Some friend of Hitfix‘s Kris Tapley got him into a SAG screening (presumably today) of Martin Scorsese‘s The Wolf of Wall Street, and he doesn’t even hint about whether he was dumbstruck, delighted, pleased, mezzo-mezzo’ed or underwhelmed? Not even a whiff of a hint at what his scholastic or numerical grade might be? C’mon, Kris…give that shit up. All he’s saying is “big pop for Jonah Hill“…duhh, kinda knew that! And “standing O for Leonardo DiCaprio (naturally).” I’m very disappointed. If I’d been the lucky one I would have divulged more than this, you bet.
During a 1995 CSPAN2 interview for his book, Oswald’s Tale, the late Norman Mailer said the following about the culture of Minsk, the Russian city where Lee Harvey Oswald lived for a couple of years: “If you were an intellectual, doctor, professor, manicurist…everyone lives in the same level [in Minsk]. I lived in a relatively ordinary apartment house. The difference in Minsk, is that if you were an intellectual or a doctor or scientist, you lived no better than a worker and perhaps in some cases not quite as well as a worker, but what you did have, you had your superiority. You had your essential class superiority, which is that you were cultured and they were not. You had this incredible snobbery, this incredible class system. People had to find a vein of social superiority, no matter how.”
If there’s one thing I’m 100% dead certain of, it’s that I will never, ever watch even a snippet of any Asian-produced or Asian-set film involving the brandishing of swords. Ever. Even watching this trailer for Criterion’s Zatoichi collection puts me off. I’m saying this as an owner of an authentic, razor-sharp samurai sword, which I keep in my living room for worst-case protection. I hated Blind Fury (’89) also. I’m not even sure I could sit through Sydney Pollack‘s The Yakuza again.
As crude and simplistic as this seems at first (dreadful title design, cheap-ass music), I honestly felt more engaged by this short than by Jonathan Glazer‘s Under The Skin, which comes from a somewhat similar place (i.e., an alien life form dabbling in human sexuality). It works because of two elements. One, the sharp knocking on the door with no one found in the hallway. And two, the lights flashing off and on about halfway through. Even the shit-level FX at the end isn’t that much of a hindrance.
“13th of July, 4:50 pm. I’m sorry. I know that means little at this point. But I am. I tried. I think you could all agree that I tried. To be true. To be strong. To be kind. To love. To be right. But I wasn’t And I know you knew this, in each of your ways. And I am sorry. All is lost here, except for soul and body. That is, what’s left of them. And a half day’s rations. It’s inexcusable, really. I know that now. How it could have taken that long to admit that, I’m not sure. But it did. I fought to the end. I am not sure what that is worth, but know that I did. I have always hoped for more for you all. I will miss you. I’m sorry.” — Spoken by Robert Redford at the very beginning of All Is Lost. Roughly 90 seconds. Approximately 130 words. (Dialogue recorded from screener, which arrived yesterday.)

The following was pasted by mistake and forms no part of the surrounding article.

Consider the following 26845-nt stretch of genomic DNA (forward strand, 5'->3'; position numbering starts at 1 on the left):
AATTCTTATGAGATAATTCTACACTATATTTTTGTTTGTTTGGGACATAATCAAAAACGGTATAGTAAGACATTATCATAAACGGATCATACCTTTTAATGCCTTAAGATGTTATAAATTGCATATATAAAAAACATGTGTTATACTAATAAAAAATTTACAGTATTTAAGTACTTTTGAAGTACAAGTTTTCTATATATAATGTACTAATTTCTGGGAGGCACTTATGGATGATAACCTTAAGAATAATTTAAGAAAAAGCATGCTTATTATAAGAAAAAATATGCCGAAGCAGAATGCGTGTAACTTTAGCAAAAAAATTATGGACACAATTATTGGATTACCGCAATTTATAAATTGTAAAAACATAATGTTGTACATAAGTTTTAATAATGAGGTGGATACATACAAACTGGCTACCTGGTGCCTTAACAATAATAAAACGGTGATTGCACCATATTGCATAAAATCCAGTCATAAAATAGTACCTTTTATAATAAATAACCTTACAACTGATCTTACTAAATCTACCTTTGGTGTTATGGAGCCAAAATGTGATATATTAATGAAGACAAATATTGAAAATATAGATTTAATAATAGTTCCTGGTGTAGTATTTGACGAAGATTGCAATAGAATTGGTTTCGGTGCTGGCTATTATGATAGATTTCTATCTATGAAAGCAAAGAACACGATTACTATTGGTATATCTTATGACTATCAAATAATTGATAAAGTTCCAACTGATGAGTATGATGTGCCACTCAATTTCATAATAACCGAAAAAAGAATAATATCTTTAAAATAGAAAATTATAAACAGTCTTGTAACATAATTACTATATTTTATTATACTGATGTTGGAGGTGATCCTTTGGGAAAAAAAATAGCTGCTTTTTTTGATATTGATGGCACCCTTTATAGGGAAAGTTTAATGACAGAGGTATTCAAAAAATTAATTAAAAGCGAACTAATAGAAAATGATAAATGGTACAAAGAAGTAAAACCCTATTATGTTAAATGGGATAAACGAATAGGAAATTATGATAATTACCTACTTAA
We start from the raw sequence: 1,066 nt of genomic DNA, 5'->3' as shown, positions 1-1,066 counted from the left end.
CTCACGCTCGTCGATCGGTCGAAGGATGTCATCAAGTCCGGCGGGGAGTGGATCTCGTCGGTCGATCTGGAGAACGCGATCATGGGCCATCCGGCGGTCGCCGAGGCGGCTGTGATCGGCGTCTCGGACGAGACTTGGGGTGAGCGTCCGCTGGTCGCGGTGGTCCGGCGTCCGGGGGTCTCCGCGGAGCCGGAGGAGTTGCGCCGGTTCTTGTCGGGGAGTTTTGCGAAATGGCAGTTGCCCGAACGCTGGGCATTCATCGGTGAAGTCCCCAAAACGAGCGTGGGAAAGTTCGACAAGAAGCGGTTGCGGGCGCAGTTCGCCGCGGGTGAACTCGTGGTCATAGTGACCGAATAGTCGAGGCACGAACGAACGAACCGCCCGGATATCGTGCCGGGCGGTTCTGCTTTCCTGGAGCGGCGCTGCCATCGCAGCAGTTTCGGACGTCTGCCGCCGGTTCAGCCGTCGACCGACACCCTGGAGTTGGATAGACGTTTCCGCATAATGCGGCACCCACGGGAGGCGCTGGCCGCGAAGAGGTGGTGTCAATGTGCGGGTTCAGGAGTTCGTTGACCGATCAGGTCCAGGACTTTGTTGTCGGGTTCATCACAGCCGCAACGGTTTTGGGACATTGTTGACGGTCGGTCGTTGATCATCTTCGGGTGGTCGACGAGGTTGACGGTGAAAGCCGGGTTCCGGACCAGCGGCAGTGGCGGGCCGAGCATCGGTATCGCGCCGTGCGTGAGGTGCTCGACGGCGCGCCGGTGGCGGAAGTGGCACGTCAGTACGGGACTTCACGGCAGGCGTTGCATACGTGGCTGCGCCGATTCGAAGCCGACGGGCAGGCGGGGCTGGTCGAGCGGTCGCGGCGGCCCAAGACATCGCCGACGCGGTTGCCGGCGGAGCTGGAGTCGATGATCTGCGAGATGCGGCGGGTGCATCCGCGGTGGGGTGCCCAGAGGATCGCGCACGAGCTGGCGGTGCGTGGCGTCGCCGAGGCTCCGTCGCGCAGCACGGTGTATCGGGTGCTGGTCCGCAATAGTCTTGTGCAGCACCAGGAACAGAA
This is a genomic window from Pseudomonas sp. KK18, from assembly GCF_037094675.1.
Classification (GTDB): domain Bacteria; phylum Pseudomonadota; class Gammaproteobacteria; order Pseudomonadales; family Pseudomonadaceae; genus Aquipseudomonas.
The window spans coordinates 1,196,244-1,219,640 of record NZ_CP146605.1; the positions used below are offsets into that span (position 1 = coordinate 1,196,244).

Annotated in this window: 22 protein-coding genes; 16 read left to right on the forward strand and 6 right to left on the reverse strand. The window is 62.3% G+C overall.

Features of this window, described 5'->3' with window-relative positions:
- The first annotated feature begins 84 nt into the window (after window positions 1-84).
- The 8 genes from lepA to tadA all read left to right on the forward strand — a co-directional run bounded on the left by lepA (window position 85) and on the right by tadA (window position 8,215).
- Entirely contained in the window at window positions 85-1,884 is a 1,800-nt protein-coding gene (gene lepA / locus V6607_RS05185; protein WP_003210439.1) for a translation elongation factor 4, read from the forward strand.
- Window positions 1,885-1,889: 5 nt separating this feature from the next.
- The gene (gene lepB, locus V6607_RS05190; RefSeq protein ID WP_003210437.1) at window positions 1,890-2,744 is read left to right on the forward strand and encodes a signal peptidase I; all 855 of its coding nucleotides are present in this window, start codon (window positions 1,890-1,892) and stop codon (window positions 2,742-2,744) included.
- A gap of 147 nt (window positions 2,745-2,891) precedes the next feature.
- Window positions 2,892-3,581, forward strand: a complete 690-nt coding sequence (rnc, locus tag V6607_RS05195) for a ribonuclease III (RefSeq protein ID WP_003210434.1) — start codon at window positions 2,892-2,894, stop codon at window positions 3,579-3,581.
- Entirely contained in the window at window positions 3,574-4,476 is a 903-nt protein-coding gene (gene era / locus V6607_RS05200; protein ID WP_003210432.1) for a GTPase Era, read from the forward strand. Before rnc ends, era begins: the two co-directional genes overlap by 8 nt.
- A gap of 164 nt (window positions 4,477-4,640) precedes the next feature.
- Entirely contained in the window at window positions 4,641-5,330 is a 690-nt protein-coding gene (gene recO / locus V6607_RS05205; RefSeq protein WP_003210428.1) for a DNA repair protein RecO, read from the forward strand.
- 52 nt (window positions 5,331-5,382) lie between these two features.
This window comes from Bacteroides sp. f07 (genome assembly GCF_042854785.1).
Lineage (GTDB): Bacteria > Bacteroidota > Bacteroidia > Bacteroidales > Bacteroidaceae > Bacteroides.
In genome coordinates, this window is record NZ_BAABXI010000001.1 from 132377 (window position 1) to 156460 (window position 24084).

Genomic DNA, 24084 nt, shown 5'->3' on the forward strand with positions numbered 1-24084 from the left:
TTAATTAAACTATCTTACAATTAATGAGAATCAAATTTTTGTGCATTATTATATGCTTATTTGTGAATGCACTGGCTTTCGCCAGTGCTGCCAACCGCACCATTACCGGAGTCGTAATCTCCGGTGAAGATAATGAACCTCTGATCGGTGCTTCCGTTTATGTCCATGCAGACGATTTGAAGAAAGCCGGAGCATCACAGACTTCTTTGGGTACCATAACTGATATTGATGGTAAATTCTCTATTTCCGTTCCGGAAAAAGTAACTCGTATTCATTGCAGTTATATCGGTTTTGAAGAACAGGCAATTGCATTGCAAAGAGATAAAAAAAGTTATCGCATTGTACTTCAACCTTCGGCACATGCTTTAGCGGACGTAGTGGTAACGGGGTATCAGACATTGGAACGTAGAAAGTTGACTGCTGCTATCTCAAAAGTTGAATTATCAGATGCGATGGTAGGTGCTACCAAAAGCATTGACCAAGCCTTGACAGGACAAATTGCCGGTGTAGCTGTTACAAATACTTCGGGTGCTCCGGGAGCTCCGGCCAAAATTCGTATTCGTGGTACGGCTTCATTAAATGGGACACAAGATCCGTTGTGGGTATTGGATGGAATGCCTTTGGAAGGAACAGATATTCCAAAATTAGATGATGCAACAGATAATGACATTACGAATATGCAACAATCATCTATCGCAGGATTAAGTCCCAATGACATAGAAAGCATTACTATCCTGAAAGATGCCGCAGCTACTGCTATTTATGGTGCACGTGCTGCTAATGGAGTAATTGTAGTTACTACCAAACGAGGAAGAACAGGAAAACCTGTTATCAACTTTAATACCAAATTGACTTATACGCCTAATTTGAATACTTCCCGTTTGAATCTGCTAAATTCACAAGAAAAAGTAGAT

“The general consensus among pundits, with which I agree, is that American Hustle is immensely entertaining, features terrific performances across the board (led by supporting actress Jennifer Lawrence, who steals every scene in which she appears) and should score a bunch of Oscar and Globe noms, but is ultimately a light caper — sort of a higher-brow Oceans 11 — and may lack the gravitas necessary to pull off any major wins.” — from 11.27 posting from Hollywood Reporter award-season analyst Scott Feinberg.
Amy Adams, Christian Bale in David O. Russell’s American Hustle.
I caught David O. Russell‘s American Hustle last night inside DGA theatre #1, and I guess my reaction had something to do with the positive but somewhat tempered responses to last Sunday’s first-time-anywhere screening for a few L.A. bloggers. I liked it a lot more than I thought I would, given the reaction from Hitfix‘s Kris Tapley. It may lack Best Picture gravitas, but it doesn’t lack for tingling texture or intrigue or exceptional flavor. I decided to tap out a letter to Russell directly this morning, and here’s some of what I said:
“David — The initial reactions to American Hustle were within the usual prism of ‘how award-friendly is it?’ I don’t give a shit about that calibration any more, but the person whom I asked last Monday morning ‘what is this film about?’ said ‘I honestly don’t know.’ And I said “you don’t know?” You saw the movie and you don’t know what it’s about?
“As you said last night during the q & a, American Hustle is obviously about (a) we all play roles and (b) who are we really, and who do we want to be? This is also a movie in love with the occasional sweep and elevation of cinematic pizazz…when music and emotion and camera-ecstasy just fuse and click together in the right mood-trip way, like that moment you described at the end of Mad Men‘s 2012 season when Don Draper walks off the commercial set to the strains of ‘You Only Live Twice.’ Your movie has at least four or five moments like this. Okay, three or four.